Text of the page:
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From Paulo Gaspar <dev.apa...@kebom.net>
Subject Re: Distributions to include dependencies?
Date Thu, 30 Dec 2004 21:05:57 GMT
Sometimes it is even difficult to define what are those dependencies, 
because it depends on the use
cases.

An example of this that got me by surprise is the HttpClient. Some time 
ago I had to import the
Commons HttpClient into an Oracle Database.

By default, Oracle's import tool tries to import all dependencies it 
finds in the Java code, and also those
dependencies's dependencies, and so on. Sometimes I just add those 
dependencies... but this time I
had to use that command line option that tells the import tool "I know 
better and stop bugging me",
because, although the HttpClient has a huge POTENTIAL dependency chain.

Potential because, OTOH, HttpClient needs almost nothing else for the 
simplest use cases and only
gets to need a lot of extra stuff for optional functionality.

So, although you need nothing for the simplest uses of HttpClient, to 
provide the dependencies for
all the use cases you would have to build a huge download.

I am not against providing downloads with all the dependencies but 
PLEASE make it optional. Also
allow us to download the basic binaries alone.

I think it is wiser to let each project decide what is convenient for 
their users - the current situation,
I think.

With my best regards,
Paulo Gaspar

Henri Yandell wrote:

>Curse you and your valid points :)
>
>Next step for me is to work out just how much of Commons is affected
>by your points. If it's just a particular component, then we work
>around it (ie don't put the things in the dist, same as the current
>situation).
>
>One positive is that if we manually place a javamail/activation in our
>local repo prior to a build; it's actually legal for us to put it in
>the distribution.
>
>I'll come up with some concrete examples and propose those, including
>byte-size increases in tar.gz files.
>
>Hen
>
>On Tue, 28 Dec 2004 11:10:21 -0800, Martin Cooper <mfncooper@gmail.com> wrote:
>  
>
>>On Mon, 27 Dec 2004 22:23:30 -0500, Henri Yandell <flamefew@gmail.com> wrote:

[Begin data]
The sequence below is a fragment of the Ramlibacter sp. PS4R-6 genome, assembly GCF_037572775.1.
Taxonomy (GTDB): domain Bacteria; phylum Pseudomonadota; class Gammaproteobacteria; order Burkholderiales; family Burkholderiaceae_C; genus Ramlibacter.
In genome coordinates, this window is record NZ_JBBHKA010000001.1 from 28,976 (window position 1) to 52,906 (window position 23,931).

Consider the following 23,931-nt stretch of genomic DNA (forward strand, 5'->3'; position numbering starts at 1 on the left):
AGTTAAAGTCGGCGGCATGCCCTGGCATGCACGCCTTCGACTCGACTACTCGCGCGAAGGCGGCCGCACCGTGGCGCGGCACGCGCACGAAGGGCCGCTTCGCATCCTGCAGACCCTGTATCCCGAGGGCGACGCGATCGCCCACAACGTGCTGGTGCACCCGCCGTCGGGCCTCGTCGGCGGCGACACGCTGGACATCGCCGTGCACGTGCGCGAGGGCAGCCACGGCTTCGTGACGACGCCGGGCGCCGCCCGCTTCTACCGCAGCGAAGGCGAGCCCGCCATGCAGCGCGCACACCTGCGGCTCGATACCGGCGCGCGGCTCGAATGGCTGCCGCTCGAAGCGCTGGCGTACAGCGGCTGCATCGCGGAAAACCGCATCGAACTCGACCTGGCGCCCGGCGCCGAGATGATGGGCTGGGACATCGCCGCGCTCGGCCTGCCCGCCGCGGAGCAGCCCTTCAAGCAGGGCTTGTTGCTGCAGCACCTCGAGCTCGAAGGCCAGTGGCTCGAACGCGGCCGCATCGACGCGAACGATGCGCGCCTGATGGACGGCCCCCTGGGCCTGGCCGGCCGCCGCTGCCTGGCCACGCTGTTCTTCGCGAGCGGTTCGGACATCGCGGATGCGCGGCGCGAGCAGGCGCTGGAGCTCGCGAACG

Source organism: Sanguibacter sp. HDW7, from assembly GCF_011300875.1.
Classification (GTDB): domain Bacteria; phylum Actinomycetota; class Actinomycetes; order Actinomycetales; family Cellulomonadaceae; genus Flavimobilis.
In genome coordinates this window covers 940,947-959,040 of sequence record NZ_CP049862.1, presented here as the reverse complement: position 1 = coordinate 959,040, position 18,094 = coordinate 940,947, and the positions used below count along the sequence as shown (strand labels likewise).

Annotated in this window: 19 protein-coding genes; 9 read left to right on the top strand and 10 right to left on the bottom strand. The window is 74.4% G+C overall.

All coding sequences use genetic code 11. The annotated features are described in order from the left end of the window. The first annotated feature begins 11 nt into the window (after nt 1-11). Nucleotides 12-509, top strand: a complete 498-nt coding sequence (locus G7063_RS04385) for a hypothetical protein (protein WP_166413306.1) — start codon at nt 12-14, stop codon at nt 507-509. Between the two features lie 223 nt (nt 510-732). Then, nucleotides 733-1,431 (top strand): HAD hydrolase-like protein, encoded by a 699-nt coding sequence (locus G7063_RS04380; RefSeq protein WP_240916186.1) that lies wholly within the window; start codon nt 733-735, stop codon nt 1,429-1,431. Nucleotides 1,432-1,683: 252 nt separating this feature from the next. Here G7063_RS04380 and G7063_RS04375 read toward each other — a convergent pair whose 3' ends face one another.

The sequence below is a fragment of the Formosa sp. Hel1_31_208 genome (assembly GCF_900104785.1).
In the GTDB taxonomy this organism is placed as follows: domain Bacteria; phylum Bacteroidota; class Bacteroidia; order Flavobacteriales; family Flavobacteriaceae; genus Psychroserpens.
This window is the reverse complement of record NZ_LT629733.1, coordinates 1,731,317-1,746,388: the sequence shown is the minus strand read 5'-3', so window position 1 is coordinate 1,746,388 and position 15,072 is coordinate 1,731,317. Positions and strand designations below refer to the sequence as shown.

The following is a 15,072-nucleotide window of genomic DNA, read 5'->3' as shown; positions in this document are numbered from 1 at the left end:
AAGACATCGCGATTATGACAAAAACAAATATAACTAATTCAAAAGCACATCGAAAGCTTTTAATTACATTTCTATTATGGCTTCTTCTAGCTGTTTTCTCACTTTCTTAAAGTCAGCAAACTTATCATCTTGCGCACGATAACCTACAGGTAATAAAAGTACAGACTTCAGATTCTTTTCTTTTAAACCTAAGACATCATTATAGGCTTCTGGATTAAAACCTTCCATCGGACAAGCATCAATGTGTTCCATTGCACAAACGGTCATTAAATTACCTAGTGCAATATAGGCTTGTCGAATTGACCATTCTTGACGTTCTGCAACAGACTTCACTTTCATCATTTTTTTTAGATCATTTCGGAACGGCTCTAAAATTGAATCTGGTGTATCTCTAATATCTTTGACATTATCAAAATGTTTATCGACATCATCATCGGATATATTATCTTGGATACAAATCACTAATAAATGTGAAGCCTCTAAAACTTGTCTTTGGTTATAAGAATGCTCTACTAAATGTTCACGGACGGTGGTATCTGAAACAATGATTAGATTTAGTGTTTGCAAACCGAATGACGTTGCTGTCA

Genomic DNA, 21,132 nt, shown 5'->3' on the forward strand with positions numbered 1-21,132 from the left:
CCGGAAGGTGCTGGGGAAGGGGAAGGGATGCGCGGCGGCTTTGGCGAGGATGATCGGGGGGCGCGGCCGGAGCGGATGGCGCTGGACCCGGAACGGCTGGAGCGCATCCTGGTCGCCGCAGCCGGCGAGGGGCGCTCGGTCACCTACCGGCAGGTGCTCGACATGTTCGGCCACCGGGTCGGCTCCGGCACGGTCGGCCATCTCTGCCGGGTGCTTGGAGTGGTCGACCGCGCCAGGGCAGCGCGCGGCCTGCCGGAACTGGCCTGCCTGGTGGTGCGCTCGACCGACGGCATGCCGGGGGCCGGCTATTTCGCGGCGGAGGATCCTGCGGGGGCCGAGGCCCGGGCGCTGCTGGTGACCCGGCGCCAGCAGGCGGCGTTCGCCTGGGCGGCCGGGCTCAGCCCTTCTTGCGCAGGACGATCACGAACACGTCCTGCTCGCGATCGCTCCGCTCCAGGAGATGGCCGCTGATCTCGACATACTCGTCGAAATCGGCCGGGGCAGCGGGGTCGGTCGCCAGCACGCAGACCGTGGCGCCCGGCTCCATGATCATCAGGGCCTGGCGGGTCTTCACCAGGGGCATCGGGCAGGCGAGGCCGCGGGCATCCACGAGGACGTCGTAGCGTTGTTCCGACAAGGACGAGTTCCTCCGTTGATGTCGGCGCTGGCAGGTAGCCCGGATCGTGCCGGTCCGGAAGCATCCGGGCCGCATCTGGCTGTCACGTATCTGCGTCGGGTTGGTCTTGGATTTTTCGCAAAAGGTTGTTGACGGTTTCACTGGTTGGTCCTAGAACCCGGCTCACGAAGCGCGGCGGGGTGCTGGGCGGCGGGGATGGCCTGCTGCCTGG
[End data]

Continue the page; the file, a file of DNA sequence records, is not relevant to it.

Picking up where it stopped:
>>    
>>
>>>>On Mon, 27 Dec 2004 15:48:00 -0800, Martin Cooper <mfncooper@gmail.com>
wrote:
>>>>
>>>>        
>>>>
>>>>>Not me. Doing this will lead to people having multiple copies of
>>>>>various component jars lying around on their disks, and will
>>>>>unnecessarily increase the amount of stuff that people need to
>>>>>download.
>>>>>          
>>>>>
>>>Definitely true, but it's petty change however. The people who have
>>>this problem (clutter) are likely to have this problem already.
>>>      
>>>
>>Whether or not it's petty change depends on (a) how you define
>>dependencies (see below), and (b) your network connection. People
>>still using dial-up connections (and there are still a lot of them)
>>will not appreciate the extra download times, especially for stuff
>>they already have.
>>
>>    
>>
>>>>>For example, suppose I use Digester and Betwixt. I download them both,
>>>>>and now I have two copies of Digester, BeanUtils and Logging. But if I
>>>>>actually wanted to use BeanUtils itself, I'd need to download it
>>>>>again, because I only have the jar file, and not the JavaDocs or other
>>>>>contents of the distro.
>>>>>          
>>>>>
>>>This partly leads me on to a different issue that I think we need to
>>>improve; Javadoc management; but I don't think this is a very big
>>>deal.
>>>      
>>>
>>See (b) above.
>>
>>    
>>
>>>>>It's also not clear to me that every component is going to comprise a
>>>>>single jar for the purposes of inclusion into another distro. In such
>>>>>cases, there would need to be some well-defined structure for the
>>>>>additional files.
>>>>>          
>>>>>
>>>This is already solved in the project.xml.
>>>      
>>>
>>I don't get this. If component A requires component B, how does
>>component A's project.xml know which files need to be picked up from
>>component B, especially if they're not jar files? Even if there is an
>>explicit list in component A's project.xml file, this seems very
>>fragile to me, since A has to know too much about B.
>>
>>    
>>
>>>>>One more: How do you define dependencies? What happens in cases such
>>>>>as Resources, where there are multiple optional implementations? Do we
>>>>>include all of them, or just some of them, and how would we decide?
>>>>>          
>>>>>
>>>project.xml. You add a property to each dependency that you wish to
>>>include in the distribution. For an example like Resources, I've no
>>>idea. I imagine it would depend on the particular situation.
>>>      
>>>
>>I assume you're talking about using the <dependency> element here. But
>>that won't work (I don't think) for non-jar dependencies, because
>>Maven uses these elements to construct the compilation classpath as
>>well.
>>
>>Also, if component X comprises an API jar and an impl jar, I
>>specifically don't want to include the impl jar in a <depepdency>
>>element, to ensure that the impl isn't on the compilation classpath
>>(and so ensure that I'm not depending on a specific implementation). I
>>don't see how the impl jar will be picked up and included in the
>>'dependencies' directory in this case.
>>
>>--
>>Martin Cooper
>>
>>    
>>
>>>Hen
>>>
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>>>
>>>
>>>      
>>>
>
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>
>
>  
>



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